• Detailed tests may be needed to define what is a plan or programme that requires SEA.

8. A number of questions are asked about any candidate plan or programme, or a modification to a plan or programme (see paragraph 23), to determine whether an SEA is required under the Protocol, beginning with the following:

  • Is the sole purpose of the plan or programme to serve national defence or civil emergencies, or is it a financial or budget plan or programme? If so, no SEA is required.
  • Is the plan or programme being prepared for agriculture, forestry, fisheries, energy, industry including mining, transport, regional development, waste management, water management, telecommunications, tourism, town and country planning or land use? If not, SEA is not automatically required but see paragraph 11 below.

9. If the answer to the first question is no and to the second it is yes then two more questions are asked:

  • Does the plan or programme set the framework for future development consent for projects listed in annex I to the Protocol?
  • Does the plan or programme set the framework for future development consent for any other project listed in annex II to the Protocol, and does the relevant project require EIA under national legislation?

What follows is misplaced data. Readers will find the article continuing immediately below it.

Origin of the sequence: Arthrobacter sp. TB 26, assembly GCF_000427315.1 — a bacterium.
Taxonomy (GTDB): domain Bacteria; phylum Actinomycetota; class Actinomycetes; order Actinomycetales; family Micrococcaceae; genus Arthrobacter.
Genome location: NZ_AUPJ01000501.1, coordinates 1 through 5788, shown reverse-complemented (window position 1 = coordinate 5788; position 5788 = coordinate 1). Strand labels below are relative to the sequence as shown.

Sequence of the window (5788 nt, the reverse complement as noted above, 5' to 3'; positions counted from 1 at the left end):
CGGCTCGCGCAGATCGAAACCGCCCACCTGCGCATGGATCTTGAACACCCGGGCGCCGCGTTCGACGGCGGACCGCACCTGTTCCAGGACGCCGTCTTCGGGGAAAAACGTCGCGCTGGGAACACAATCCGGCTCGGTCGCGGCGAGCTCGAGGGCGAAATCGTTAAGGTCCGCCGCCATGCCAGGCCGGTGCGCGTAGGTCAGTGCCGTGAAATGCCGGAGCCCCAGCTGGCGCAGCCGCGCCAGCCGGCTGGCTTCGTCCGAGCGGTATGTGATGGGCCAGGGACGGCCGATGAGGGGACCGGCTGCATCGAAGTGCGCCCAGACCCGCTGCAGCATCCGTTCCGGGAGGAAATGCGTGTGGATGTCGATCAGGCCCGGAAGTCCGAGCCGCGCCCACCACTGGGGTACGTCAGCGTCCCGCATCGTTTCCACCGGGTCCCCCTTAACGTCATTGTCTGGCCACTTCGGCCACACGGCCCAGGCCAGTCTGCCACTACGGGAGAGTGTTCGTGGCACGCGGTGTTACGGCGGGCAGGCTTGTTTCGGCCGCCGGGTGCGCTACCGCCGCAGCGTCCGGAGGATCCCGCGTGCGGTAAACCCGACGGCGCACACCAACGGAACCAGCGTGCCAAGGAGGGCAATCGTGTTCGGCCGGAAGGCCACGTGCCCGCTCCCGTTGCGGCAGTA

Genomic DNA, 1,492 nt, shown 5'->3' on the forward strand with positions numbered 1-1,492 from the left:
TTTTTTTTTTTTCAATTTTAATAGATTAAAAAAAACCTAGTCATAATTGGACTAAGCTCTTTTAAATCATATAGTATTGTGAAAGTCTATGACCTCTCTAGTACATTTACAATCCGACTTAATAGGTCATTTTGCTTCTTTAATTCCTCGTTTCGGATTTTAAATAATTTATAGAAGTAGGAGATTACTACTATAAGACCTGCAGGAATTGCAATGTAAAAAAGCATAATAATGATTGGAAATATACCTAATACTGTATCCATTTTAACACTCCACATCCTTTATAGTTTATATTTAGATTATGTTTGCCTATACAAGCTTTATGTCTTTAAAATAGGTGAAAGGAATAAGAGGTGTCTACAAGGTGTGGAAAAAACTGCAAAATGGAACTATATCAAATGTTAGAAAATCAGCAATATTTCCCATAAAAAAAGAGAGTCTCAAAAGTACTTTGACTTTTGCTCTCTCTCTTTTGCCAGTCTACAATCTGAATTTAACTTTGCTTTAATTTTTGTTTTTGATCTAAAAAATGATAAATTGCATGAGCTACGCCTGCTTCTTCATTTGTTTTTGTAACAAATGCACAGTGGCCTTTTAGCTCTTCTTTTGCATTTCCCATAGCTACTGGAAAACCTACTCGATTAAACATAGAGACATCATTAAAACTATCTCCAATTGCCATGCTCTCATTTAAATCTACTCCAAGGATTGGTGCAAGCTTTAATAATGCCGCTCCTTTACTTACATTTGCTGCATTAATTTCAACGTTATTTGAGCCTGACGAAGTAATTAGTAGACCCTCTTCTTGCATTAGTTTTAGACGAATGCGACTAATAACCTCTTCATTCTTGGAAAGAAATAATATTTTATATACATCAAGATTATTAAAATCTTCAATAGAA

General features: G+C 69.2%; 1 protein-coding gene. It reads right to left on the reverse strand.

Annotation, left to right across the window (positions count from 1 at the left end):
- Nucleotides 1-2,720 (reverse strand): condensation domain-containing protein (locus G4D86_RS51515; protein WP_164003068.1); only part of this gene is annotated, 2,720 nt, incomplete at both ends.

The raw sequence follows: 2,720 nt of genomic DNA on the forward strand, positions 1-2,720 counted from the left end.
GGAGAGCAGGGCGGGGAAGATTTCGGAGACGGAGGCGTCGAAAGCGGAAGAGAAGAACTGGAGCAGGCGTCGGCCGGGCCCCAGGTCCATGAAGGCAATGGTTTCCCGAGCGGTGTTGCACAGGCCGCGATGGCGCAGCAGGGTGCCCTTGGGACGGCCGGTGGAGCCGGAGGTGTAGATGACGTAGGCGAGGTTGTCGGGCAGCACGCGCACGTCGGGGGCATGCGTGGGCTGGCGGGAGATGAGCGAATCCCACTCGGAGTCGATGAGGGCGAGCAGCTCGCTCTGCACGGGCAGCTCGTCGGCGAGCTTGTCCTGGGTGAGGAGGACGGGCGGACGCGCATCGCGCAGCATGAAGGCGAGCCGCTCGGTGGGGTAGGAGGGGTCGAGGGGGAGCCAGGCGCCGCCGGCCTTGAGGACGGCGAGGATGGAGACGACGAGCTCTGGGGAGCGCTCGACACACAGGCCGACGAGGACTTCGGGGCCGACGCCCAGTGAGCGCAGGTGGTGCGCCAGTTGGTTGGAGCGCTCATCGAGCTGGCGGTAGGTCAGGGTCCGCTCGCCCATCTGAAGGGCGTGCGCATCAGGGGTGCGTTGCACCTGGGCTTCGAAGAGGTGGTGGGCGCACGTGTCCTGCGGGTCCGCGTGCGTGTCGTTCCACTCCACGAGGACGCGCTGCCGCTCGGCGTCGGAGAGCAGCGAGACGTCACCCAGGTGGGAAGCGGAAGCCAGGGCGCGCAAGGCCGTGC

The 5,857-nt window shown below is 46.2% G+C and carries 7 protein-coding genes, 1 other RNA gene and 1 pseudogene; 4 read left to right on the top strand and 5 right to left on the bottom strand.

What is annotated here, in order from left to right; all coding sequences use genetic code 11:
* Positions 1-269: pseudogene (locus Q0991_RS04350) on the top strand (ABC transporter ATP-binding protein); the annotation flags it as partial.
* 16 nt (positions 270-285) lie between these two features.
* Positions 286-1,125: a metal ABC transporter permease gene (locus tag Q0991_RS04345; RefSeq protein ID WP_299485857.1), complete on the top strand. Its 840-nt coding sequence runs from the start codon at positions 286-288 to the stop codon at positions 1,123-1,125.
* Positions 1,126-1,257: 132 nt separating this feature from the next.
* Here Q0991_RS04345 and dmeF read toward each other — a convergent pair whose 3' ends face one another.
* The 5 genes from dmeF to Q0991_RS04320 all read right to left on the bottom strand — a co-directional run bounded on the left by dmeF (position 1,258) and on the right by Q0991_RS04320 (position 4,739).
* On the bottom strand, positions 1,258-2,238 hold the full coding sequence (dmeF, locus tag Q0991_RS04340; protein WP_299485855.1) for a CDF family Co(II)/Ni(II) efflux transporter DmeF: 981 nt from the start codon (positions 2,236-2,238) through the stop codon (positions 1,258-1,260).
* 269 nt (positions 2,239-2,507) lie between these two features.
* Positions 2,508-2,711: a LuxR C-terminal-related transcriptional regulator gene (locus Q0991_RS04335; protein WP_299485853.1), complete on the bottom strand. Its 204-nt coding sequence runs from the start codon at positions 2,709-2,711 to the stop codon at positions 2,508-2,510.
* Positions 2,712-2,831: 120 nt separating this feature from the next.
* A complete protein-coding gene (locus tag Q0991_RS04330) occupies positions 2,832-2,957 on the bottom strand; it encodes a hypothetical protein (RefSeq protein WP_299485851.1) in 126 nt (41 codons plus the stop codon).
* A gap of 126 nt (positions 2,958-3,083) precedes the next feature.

10. If the answer to either of these questions is yes, then normally an SEA is required under the Protocol. However, if the plan or programme determines the use of a small area at a local level or is a minor modification to a plan or programme (art. 4.4), an SEA will be required only if the plan or programme is likely to have significant environmental effects according to article 5 (‘Screening’).

11. In addition (art. 4.3), a plan or programme will require SEA if it is likely to have significant environmental effects according to article 5 and if:

  • The plan or programme sets the framework for the future development consent of projects other than those in annex I or those listed in annex II and requiring an EIA under national legislation; or
  • The plan or programme sets the framework for future development consent of projects in annex I or any other project listed in annex II and requiring an EIA under national legislation but where the plan or programme has not been prepared for one or more of the sectors listed in article 4.2.

A3.2.2 Article 5 and annex III

12. The determination of significant effects is provided for in article 5 and may be done:

  • By a case-by-case examination
  • By specifying types of plans and programmes